THE RELATIONSHIP BETWEEN OPPOSING COUNSEL
People watching the interaction between the lawyers in their divorce sometimes have a hard time making sense out of what they see. One client said at the end of the divorce, "I could never understand how they could be at each other's throats one minute and cracking jokes the next." In spite of appearances, it is usually to your benefit if the two lawyers get along with each other.
B. You Benefit From Cooperation Between The Lawyers.
Stipulations can be reached which simplify the case, move it toward settlement and save you money. Lawyers often meet without their clients to try to isolate areas of agreement and disagreement and to cooperate in exchanging information. Your lawyer will discuss any such agreements with you.
All this can be done without compromising your position. If negotiations don't result in a settlement, your lawyer can and will vigorously represent you in trial. The time spent exchanging information and negotiating will make you and your lawyer better prepared for trial.
Lawyers routinely extend simple courtesies to each other such as agreeing to extend deadlines and postpone hearings. You may feel like every advantage should be pressed in your favor, and that if the other side is under time pressure, your lawyer should take advantage of it. But in the long run, it doesn't help you for your lawyer to be uncooperative. In most cases, an extension is available by court order anyway. Refusing to agree just costs you and your spouse more legal fees. And the shoe will be on the other foot some day. When you need more time, the other side will remember your discourtesy and refuse. Then you will have to go to court for relief and both your legal fees will again increase. Still, you are not powerless in these matters. If you truly believe that a delay will work to your detriment, tell your lawyer so that you can discuss what to do.
Finally, it is important for lawyers to treat each other in a way that makes it possible to work together in all cases. The good reputation your lawyer has developed for cooperation and reasonableness in previous cases will benefit you in your case.
C. You Will Be Hurt If The Lawyers Are Drawn Into An Emotional Fight.
Part of the job of a matrimonial lawyer is to be objective, to stay calm and rational during the emotional cross fire of a divorce. Experienced lawyers know that anger can impair their judgment. So they try to avoid personal feuds with the opposing lawyer. Still, some clients are pleased at first when their lawyers attack opposing counsel. Their pleasure usually lasts only until they realize the cost in fees and lost settlement opportunities caused by belligerence. If you feel your lawyer is not being aggressive enough, the two of you should talk about your concerns. Some cases require more aggressiveness then others. But if your desire for a more militant approach is motivated by anger, your best interests may not be served, and your fees will certainly be higher.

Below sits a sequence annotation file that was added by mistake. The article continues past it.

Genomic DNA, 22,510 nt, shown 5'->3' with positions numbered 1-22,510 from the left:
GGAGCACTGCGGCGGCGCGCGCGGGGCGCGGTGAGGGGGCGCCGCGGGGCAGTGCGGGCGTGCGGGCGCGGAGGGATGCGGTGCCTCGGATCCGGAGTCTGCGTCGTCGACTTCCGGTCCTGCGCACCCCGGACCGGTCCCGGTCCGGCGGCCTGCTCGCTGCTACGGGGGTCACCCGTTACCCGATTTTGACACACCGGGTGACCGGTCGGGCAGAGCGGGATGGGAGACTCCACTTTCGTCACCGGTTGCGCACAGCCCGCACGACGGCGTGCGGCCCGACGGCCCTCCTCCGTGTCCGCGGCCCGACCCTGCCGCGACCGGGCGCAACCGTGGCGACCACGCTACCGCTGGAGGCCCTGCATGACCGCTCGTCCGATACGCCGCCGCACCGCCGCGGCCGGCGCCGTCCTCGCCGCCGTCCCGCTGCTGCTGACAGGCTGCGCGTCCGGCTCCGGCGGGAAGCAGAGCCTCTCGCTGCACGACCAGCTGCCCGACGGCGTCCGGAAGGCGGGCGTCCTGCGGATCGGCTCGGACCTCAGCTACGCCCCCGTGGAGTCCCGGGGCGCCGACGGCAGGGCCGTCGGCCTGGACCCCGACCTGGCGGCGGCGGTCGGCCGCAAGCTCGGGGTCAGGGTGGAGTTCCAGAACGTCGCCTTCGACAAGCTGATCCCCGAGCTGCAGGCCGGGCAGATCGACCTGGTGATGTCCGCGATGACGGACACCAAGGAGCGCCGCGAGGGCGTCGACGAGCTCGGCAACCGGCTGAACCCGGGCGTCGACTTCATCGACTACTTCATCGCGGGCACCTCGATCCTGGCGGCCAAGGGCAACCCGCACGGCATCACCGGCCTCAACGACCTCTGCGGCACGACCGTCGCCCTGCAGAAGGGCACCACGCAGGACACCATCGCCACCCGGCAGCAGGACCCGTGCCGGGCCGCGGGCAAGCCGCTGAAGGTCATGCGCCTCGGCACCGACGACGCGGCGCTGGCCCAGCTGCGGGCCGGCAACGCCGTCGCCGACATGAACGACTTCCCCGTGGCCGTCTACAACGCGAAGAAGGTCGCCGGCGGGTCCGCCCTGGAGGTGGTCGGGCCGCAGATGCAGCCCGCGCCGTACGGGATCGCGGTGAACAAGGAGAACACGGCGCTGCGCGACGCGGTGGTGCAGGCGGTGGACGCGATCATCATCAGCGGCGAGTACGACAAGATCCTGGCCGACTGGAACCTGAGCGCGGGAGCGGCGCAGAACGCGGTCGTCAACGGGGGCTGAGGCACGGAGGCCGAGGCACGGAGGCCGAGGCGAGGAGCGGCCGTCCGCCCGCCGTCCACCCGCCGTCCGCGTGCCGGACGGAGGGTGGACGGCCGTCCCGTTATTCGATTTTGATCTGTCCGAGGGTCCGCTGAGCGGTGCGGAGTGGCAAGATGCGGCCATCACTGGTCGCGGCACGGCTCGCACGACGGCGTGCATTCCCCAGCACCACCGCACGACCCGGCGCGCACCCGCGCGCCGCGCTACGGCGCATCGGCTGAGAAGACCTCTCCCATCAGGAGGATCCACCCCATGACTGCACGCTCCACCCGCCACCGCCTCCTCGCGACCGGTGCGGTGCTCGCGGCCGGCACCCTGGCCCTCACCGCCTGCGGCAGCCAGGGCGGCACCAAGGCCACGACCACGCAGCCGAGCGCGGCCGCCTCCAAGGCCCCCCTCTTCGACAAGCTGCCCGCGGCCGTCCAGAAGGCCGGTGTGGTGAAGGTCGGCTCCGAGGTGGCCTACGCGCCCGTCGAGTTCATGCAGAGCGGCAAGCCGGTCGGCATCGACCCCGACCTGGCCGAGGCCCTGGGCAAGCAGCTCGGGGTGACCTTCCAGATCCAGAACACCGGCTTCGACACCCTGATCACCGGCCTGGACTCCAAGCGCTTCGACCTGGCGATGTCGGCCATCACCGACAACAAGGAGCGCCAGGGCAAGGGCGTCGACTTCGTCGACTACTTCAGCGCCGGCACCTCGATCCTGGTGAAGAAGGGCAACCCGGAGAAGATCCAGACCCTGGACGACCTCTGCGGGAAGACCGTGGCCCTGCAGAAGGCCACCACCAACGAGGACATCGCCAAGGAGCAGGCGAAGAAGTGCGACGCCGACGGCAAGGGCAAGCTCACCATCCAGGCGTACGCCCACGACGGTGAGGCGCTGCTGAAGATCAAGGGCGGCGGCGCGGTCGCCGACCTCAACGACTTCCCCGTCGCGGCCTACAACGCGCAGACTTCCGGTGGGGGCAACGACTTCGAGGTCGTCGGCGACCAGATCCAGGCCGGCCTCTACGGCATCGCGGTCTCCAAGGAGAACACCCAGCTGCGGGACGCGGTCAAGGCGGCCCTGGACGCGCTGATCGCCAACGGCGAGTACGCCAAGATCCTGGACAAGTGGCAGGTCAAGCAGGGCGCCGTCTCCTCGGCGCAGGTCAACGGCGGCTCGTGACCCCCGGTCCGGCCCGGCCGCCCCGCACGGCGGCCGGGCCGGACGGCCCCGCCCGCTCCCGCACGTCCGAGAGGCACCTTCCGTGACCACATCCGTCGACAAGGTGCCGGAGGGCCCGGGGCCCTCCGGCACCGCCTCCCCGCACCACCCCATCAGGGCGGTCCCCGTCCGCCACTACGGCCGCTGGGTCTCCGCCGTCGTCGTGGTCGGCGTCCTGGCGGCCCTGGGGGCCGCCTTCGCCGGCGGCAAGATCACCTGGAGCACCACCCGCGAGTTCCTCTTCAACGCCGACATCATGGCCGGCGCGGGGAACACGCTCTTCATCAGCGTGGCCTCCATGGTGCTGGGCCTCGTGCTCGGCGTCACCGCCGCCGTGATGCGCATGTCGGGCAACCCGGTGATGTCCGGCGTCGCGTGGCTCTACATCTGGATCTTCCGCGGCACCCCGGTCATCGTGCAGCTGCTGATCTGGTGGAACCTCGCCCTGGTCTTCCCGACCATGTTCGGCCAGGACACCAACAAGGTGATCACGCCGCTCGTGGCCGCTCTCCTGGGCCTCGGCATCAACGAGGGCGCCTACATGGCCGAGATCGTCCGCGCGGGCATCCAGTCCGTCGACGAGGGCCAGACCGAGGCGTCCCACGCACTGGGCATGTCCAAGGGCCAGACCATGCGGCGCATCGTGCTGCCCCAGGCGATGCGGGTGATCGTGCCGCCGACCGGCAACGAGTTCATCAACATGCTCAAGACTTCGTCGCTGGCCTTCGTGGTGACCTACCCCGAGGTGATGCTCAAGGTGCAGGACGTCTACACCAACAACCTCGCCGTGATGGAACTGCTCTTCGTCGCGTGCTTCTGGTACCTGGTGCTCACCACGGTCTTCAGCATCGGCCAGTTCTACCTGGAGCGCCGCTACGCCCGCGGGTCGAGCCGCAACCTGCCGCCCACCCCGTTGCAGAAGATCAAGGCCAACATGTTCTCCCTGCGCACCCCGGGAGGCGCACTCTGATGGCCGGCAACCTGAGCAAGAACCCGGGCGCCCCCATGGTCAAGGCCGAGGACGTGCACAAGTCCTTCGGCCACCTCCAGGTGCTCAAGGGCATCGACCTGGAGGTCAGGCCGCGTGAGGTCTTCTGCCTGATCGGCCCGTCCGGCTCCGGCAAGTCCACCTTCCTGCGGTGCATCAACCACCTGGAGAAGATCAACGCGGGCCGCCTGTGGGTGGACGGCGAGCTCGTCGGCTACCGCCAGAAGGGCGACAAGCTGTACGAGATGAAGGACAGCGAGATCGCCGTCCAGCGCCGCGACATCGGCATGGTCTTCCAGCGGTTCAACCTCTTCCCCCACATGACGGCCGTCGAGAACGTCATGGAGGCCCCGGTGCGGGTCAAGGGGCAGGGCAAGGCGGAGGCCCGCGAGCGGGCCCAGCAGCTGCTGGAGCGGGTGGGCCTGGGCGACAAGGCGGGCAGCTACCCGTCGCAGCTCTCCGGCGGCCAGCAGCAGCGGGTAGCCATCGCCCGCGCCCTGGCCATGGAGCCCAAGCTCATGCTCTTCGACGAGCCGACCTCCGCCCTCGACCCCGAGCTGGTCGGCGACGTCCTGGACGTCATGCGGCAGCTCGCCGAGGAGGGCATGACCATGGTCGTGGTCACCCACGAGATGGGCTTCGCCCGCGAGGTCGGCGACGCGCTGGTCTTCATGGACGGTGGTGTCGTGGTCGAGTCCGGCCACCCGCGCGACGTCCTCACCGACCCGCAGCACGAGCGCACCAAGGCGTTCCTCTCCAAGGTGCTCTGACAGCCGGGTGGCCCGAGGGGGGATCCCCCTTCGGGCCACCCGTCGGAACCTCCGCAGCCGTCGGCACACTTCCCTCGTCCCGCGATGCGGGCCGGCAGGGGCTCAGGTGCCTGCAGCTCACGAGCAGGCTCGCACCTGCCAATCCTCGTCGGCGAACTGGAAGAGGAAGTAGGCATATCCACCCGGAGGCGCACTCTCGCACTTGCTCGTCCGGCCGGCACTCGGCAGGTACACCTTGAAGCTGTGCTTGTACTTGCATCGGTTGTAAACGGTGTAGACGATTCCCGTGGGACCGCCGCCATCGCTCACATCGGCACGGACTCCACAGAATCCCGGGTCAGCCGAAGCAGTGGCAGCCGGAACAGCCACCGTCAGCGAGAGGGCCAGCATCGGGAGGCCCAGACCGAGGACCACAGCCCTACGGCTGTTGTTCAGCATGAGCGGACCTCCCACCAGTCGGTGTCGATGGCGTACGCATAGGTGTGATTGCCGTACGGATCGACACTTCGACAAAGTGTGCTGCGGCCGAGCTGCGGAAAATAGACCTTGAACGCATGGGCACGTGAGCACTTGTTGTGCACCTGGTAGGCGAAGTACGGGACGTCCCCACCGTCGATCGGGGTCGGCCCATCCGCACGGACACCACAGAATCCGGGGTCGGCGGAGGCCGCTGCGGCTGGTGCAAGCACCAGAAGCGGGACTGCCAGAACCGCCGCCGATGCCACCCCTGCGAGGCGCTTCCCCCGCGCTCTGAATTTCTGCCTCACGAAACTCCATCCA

D. Dirty Tricks Do Not Help.
Your lawyer will be honest with opposing counsel and will expect you to do the same. Concealing information, lying, or in other ways being dishonest or trying to hide behind legal technicalities will almost always hurt your case. Lawyers and judges are angered by conduct which violates the rules requiring full and truthful information. Your case could suffer if you are less than candid. Another reason to do things right is your lawyer's duty to the judicial system. Lawyers have good reasons to obey all the rules that govern their profession. Breaking the rules means losing the respect of judges and other lawyers, and even risking the loss of a license to practice law.
E. Some Questions and Answers about the Relationship Between Opposing Counsel
1. Can lawyers be friends and still put their clients’ interests first? Yes. Matrimonial lawyers take their work very seriously. Even if the opposing lawyer is a friend of your lawyer, both lawyers can and will work zealously for their clients' best interest. Although it is sometimes hard for clients to understand, lawyers learn early in their career to take their client's side and argue positions with great conviction, even if they are arguing against a lawyer who is a close friend.
2. Why is the other lawyer being so nasty when my lawyer is being so nice? Lawyers are people, each with an individual style. Some think they gain an advantage by trying to intimidate the other side. Other lawyers are overly aggressive because they think their clients expect it.
Intimidation almost never works. Keeping calm and polite in the face of inappropriate behavior is usually the best way to a settlement or success at trial.
From The American Academy of Matrimonial Lawyer's Client Handbook